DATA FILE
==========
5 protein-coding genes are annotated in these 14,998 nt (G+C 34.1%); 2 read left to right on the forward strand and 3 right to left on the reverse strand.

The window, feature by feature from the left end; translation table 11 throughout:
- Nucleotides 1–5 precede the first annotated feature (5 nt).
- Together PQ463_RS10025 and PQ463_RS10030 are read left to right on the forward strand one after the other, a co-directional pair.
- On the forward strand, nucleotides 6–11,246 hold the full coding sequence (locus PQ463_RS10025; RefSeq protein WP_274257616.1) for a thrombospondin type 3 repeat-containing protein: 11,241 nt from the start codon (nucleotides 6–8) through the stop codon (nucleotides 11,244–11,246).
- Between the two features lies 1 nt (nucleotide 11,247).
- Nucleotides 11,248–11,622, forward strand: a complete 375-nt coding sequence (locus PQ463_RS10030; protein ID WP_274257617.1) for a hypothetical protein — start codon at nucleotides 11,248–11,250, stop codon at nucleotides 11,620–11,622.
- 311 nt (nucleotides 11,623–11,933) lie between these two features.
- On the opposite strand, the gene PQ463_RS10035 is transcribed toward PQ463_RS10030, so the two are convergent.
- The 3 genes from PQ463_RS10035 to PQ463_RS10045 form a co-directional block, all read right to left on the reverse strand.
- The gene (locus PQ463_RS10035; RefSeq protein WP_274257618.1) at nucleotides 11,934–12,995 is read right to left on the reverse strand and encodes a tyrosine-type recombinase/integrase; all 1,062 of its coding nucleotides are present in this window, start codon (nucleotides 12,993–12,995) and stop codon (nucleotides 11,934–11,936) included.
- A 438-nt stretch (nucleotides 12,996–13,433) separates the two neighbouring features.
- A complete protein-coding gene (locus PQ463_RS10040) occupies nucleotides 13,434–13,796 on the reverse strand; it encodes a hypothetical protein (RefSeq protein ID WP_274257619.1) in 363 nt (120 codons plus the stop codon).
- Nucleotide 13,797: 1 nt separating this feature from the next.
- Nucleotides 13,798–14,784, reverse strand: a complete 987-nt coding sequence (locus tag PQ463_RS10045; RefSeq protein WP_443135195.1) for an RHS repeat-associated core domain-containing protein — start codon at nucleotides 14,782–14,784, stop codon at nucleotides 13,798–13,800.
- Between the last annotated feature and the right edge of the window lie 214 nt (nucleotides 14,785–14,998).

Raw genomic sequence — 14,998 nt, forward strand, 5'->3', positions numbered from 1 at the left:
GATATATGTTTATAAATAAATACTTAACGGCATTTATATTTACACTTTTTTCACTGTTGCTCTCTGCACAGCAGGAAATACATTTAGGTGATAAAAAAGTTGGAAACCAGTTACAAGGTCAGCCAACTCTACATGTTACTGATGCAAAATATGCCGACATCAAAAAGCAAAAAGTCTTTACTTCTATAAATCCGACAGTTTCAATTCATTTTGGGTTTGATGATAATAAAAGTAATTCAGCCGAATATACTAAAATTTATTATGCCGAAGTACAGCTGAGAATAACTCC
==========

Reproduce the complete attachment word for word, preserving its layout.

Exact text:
5 protein-coding genes are annotated in these 14,998 nt (G+C 34.1%); 2 read left to right on the forward strand and 3 right to left on the reverse strand.

The window, feature by feature from the left end; translation table 11 throughout:
- Nucleotides 1–5 precede the first annotated feature (5 nt).
- Together PQ463_RS10025 and PQ463_RS10030 are read left to right on the forward strand one after the other, a co-directional pair.
- On the forward strand, nucleotides 6–11,246 hold the full coding sequence (locus PQ463_RS10025; RefSeq protein WP_274257616.1) for a thrombospondin type 3 repeat-containing protein: 11,241 nt from the start codon (nucleotides 6–8) through the stop codon (nucleotides 11,244–11,246).
- Between the two features lies 1 nt (nucleotide 11,247).
- Nucleotides 11,248–11,622, forward strand: a complete 375-nt coding sequence (locus PQ463_RS10030; protein ID WP_274257617.1) for a hypothetical protein — start codon at nucleotides 11,248–11,250, stop codon at nucleotides 11,620–11,622.
- 311 nt (nucleotides 11,623–11,933) lie between these two features.
- On the opposite strand, the gene PQ463_RS10035 is transcribed toward PQ463_RS10030, so the two are convergent.
- The 3 genes from PQ463_RS10035 to PQ463_RS10045 form a co-directional block, all read right to left on the reverse strand.
- The gene (locus PQ463_RS10035; RefSeq protein WP_274257618.1) at nucleotides 11,934–12,995 is read right to left on the reverse strand and encodes a tyrosine-type recombinase/integrase; all 1,062 of its coding nucleotides are present in this window, start codon (nucleotides 12,993–12,995) and stop codon (nucleotides 11,934–11,936) included.
- A 438-nt stretch (nucleotides 12,996–13,433) separates the two neighbouring features.
- A complete protein-coding gene (locus PQ463_RS10040) occupies nucleotides 13,434–13,796 on the reverse strand; it encodes a hypothetical protein (RefSeq protein ID WP_274257619.1) in 363 nt (120 codons plus the stop codon).
- Nucleotide 13,797: 1 nt separating this feature from the next.
- Nucleotides 13,798–14,784, reverse strand: a complete 987-nt coding sequence (locus tag PQ463_RS10045; RefSeq protein WP_443135195.1) for an RHS repeat-associated core domain-containing protein — start codon at nucleotides 14,782–14,784, stop codon at nucleotides 13,798–13,800.
- Between the last annotated feature and the right edge of the window lie 214 nt (nucleotides 14,785–14,998).

Raw genomic sequence — 14,998 nt, forward strand, 5'->3', positions numbered from 1 at the left:
GATATATGTTTATAAATAAATACTTAACGGCATTTATATTTACACTTTTTTCACTGTTGCTCTCTGCACAGCAGGAAATACATTTAGGTGATAAAAAAGTTGGAAACCAGTTACAAGGTCAGCCAACTCTACATGTTACTGATGCAAAATATGCCGACATCAAAAAGCAAAAAGTCTTTACTTCTATAAATCCGACAGTTTCAATTCATTTTGGGTTTGATGATAATAAAAGTAATTCAGCCGAATATACTAAAATTTATTATGCCGAAGTACAGCTGAGAATAACTCC